Industry News: Self-publishing grows (surprise!), Amazon dominates UK, ‘Literary’ reading down
Self-publishing revenue doubles traditional publishing’s
Self-publishing is a big business (duh). According to New Publisher House, a media technology firm, the total revenue from self-publishing is $52 billion, twice that of traditional publishing. The insights, listed in a report called State of Independence 2014, studies industry data, along with observations from publishing executives, Amazon, and Google. The report also observes that there are 8 times more new self-published titles than traditionally published and 100 times more self-published authors than traditionally published. Many of the self-publishing efforts are being led by former employees of traditional publishers who have been “made redundant” by their employers.
What this means to you: I have a friend who self-published three religious books over the past few years through Publish America. He’s retired and did all his writing on his own, without seeking a publisher or an agent or working through critique groups or going to any conference. He just wanted to do that. The self-publishing “movement” is more about him than Joe Konrath. Traditional publishers are still making money and for some authors, they probably represent the best business model. The self-publishing industry has started the equivalent of a minor-league system for publishing. If you sell a lot of books self-published or with a niche or independent publisher, someone in New York will notice and come calling. To some degree, this has always been the case. Tom Clancy was first published by the Naval Institute Press way back in the day. With more self-publishing and electronic publishing options, this model has become solidified.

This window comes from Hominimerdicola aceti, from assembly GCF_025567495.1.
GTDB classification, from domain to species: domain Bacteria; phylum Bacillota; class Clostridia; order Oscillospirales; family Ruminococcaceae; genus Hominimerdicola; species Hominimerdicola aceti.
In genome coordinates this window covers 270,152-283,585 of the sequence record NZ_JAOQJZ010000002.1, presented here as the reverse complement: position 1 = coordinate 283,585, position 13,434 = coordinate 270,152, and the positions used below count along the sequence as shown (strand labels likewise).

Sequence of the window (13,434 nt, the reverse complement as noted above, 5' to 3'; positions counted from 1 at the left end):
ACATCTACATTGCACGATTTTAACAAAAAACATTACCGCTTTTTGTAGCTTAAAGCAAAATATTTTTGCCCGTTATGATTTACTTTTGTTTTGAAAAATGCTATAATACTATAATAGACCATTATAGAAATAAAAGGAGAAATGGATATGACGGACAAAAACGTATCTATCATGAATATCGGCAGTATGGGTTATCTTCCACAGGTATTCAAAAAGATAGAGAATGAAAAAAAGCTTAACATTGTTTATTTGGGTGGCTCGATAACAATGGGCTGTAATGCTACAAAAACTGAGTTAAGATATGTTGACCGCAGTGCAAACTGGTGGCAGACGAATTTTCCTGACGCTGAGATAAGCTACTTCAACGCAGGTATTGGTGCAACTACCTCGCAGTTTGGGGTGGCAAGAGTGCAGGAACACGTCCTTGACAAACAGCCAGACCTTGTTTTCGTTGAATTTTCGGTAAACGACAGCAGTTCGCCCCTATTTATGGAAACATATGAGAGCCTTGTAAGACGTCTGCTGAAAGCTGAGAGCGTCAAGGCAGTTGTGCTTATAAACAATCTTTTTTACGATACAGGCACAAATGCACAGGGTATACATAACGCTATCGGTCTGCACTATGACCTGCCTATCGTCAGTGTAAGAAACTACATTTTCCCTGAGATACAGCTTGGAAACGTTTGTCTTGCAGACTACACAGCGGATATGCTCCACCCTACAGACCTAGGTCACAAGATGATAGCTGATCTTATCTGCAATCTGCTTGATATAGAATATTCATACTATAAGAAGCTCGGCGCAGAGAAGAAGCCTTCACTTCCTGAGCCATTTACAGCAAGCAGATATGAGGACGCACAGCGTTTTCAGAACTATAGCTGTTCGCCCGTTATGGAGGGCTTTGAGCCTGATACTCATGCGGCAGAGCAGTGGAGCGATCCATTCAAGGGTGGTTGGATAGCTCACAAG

Amazon controls 79% of the ebook market in the UK
When the Department of Justice was protecting consumers (and Amazon) from Apple and the big publishers, some people were asking who was going to protect consumers and the big publishers from Amazon. In the UK, at least, that protection may be required. According to a survey taken by Ofcom (and partially funded by the UK Intellectual Property Office), Amazon controls nearly four-fifths of the ebook market in the UK. Of the competition, no one else made it to double figures, with Apple, Google search, Google Play, email, and a few others logging single figured. According to testimony from the DoJ trial, Amazon controls 50 to 60 percent of the US market.
What this means to you: It shouldn’t be a shock that Amazon is the major player in ebooks. It has been since introducing the Kindle–the first viable eReader. Its business practices have been criticized as predatory for quite some time. And if Barnes and Noble fails, as some analysts predict, its share will only increase. Amazon started primarily as a bookseller, so between hardcopy and ebooks, it roots are in bookselling. It’s a major player and the predatory stories aren’t all sour grapes. Amazon will continue to search for ways to extend its dominance, and the rest of the publishing community will continue to pair with partners like Apple to push back.
Reading holds steady; literary reading down
According to a recent study by the National Endowment for the Arts, general reading levels held steady from 2008 to 2012, but fewer adults read literature (novels, short stories, plays, or poetry) during the time period. The level of “literature” reading dropped from 50.2% of adults in 2008 to 46.9% in 2012 (down from 54% in 1992). Men stopped reading at a higher rate than women, with their rate falling from 41.9% to 36.9%, while women’s rates fell from 58% to 56.1%. But when you factor in all books, the reading level actually increased from 54.3% to 54.5%.
What this means to you: Fiction tends to get all the headlines in the publishing industry (Harry Potter, Twilight, 50 Shades of Gray), but the increase in reading is coming outside the fiction genres. In spite of the reduction in “literary reading” (as defined by the study), reading levels actually inched up over the time period. That means options other than fiction, short stories, poetry, and plays made up for the reductions in those areas and rose a little. The study didn’t include magazines, newspapers, and online reading. As a result, the statistics and the headlines attached to this story are misleading. And one very telling statistic–the length of the pieces being read–is not even mentioned. In the Internet age, it’s a good bet that more reading is of shorter pieces, as the pace of overall life increases.